During the first age of mechanical calculation, roughly 1870-1970, humans and machines in astronomical observatories, government census bureaus, and insurance offices worked in tandem to reimagine one of the most ancient forms of human intelligence: how to calculate. What resulted was not an early form of Artificial Intelligence. Instead, the…
Black Code Studies is queer, femme, fugitive, and radical.
Black Code Studies is queer, femme, fugitive, and radical.
Black Code Studies is queer, femme, fugitive, and radical.
And we aren't going anywhere.
Jessica Marie Johnson is a writer and historian of slavery at Johns Hopkins University…
I wonder how to work in already broken worlds. I explore repair as a critical method, in four chapters: reconstruction, refuge, reparation and rescue. Reconstruction, reassembly, retrofitting, are techniques for producing new or improved worlds and infrastructures. Zones of refuge offer fragmented counterworlds, cracks for living in the midst…
I’ll be considering the strange temporality of deadlines (the terrifying word was coined in POW camps and was meant literally). Is there a family resemblance between the emergencies we suffer on a daily and epochal basis – tax returns, due dates, expiration dates, statutes of limitations, biological clocks, ticking bombs, revolutionary crisis points, messianic end-times…?
What happens when the political imagination fails? Can we work past a failure of imagination, or should we 'call it by its real name,' namely a confrontation with reality? Do we have to be able to imagine the shape of something in order to realize it? Is it time for a new philosophy of history?
Please join us from 5:30-6:30pm for an informal opportunity to learn about IHUM and speak to current fellows and faculty affiliated with the Program.
From 6:30-8pm we will celebrate the publication of Keywords; For Further Consideration and Particularly Relevant to Academic Life, Especially as it Concerns Disciplines, Inter…
Protest is vital form of collective work. Most, if not all, of the democratic rights that we enjoy—including democracy itself—are arguably the result of social protest. And yet it seems increasingly clear that contemporary protest is not working. This is a potentially dangerous situation: if protest is broken then positive social change is…
Psychoanalysis involves lots of work: dream-work, the work of mourning, working through, and so on. In this talk, I want to reflect less on metaphorical work than on the practical kind, particularly the work of interpretation in the analytic setting, and its relationship to interpretation in the human sciences. I will speak a bit about the…
An exercise in thinking with the demons of modern science in an attempt not only to eradicate these imaginary imps but also to capture the insights their perverse viewpoints can offer.
Philippe Descola initially specialized in the ethnology of Amazonia, focusing on how native societies relate to their environment. He has published extensively on his field research with the Achuar of Ecuador and on the comparative analysis of the relations between humans and non-humans. He is Professor of Anthropology at the Collège de France…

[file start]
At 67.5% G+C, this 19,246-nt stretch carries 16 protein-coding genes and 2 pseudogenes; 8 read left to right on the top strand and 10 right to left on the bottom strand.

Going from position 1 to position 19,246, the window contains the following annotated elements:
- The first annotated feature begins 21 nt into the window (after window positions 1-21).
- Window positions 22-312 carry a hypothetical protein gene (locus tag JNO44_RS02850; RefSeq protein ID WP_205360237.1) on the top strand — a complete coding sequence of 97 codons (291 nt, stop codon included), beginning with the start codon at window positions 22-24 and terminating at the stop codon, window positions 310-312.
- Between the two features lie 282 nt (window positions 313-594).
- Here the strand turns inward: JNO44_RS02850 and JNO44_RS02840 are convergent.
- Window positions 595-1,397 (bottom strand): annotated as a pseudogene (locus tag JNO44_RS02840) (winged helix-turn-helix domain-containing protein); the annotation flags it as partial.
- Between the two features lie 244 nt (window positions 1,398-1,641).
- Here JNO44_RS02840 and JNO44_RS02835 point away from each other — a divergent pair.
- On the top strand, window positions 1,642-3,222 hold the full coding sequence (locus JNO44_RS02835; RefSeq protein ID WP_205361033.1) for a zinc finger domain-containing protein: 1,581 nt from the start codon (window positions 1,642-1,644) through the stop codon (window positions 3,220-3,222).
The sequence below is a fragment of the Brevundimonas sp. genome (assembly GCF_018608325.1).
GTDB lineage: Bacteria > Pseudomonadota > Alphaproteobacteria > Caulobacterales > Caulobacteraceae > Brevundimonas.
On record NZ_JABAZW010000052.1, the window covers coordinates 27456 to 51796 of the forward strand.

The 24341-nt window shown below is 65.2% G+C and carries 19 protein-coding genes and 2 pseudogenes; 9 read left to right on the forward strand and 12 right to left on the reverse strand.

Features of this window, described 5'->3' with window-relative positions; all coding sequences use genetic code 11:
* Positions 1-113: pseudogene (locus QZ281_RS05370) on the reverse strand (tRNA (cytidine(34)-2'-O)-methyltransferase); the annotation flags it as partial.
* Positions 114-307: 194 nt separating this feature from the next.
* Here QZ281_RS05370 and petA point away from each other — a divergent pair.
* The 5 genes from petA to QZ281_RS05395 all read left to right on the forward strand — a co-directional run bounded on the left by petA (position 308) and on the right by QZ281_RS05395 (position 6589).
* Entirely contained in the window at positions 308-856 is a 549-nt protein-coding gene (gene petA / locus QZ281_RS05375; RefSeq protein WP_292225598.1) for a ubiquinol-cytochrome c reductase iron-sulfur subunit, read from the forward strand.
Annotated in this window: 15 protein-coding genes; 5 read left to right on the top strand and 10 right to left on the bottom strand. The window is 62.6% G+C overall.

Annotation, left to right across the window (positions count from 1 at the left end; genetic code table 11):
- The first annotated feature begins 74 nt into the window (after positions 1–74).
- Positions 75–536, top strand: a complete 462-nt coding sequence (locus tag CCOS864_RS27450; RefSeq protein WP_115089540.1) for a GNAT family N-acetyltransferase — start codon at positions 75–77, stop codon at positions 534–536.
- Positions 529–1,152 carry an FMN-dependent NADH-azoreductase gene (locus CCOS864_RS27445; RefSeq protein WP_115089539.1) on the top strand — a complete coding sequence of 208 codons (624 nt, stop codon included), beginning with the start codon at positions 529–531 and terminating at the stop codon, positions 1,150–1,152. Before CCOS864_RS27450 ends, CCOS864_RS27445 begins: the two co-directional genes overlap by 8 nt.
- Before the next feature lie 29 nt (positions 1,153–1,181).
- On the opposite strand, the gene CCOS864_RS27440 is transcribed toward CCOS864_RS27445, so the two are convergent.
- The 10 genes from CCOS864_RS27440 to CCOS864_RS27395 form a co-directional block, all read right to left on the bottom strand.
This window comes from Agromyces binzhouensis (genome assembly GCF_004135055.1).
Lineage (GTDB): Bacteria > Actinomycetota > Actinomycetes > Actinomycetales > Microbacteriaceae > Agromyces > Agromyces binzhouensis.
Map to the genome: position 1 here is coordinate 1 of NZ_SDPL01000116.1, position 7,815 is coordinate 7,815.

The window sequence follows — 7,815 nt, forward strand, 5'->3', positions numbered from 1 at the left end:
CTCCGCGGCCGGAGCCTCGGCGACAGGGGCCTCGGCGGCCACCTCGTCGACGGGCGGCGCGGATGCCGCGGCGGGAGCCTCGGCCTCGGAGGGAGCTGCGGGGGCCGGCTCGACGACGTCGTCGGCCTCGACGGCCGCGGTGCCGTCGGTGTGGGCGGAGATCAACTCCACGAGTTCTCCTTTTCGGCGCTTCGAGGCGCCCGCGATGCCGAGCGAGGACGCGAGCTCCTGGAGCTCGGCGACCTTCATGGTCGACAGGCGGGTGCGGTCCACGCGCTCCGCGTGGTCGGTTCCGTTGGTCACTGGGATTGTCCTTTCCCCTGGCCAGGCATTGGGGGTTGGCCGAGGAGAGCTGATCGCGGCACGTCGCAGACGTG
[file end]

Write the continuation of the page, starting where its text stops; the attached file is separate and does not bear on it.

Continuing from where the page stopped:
A presentation of recent writing experiments that explore the idea of “environmental translations” from architecture, conceptual literature, and studies in the science of perception.
David Gissen is the author of books, essays, exhibitions and experimental writings and projects about environments, landscapes, cities…
An inquiry into play between novelty and repetition within the temporality of revolution, using Hannah Arendt and Karl Marx to read the figure of classical antiquity within the French Revolution.
Miriam Leonard is Professor of Greek Literature and its Reception at University College London. Her research explores the…
An open forum for students and faculty on challenges for the humanities after the election.
Topics to include: free speech on campus, the concept of sanctuary, the status of critique, the use-value of historical parallels, and types and sites of organization—stakeholder activism, affinity groups, and our classrooms, among others.…
Drawing on recent work in queer studies on temporality and history, Heather Love reflects on the confusions (self/other, subject/other) that can result from contact with the dead.
Heather Love teaches English and Gender Studies at the University of Pennsylvania. She is the author of Feeling Backward: Loss and the…
Charles Ray will discuss in conversation with Hal Foster sculptural decisions generated by thinking sculpturally rather than thinking about sculpture.
Charles Ray is an artist based in Los Angeles. His work has been exhibited extensively, at venues including Documenta IX (1992), three iterations of the Venice…
Starting from the philosopher Trenton Merricks’ proposition that there are no statues, only atoms behaving statuewise, Charles Ray reflects on whether he is making sculptures that behave statuewise or statues that behave sculpturewise.
Charles Ray is an artist based in Los Angeles. His work has been exhibited…
An inquiry into the paradoxes inherent in figuring time, moving in linear fashion from Hegel and Heidegger to the concept of energy and the heterogeneous durations of vegetal life.
Michael Marder is IKERBASQUE Research Professor in the Department of Philosophy at the University of the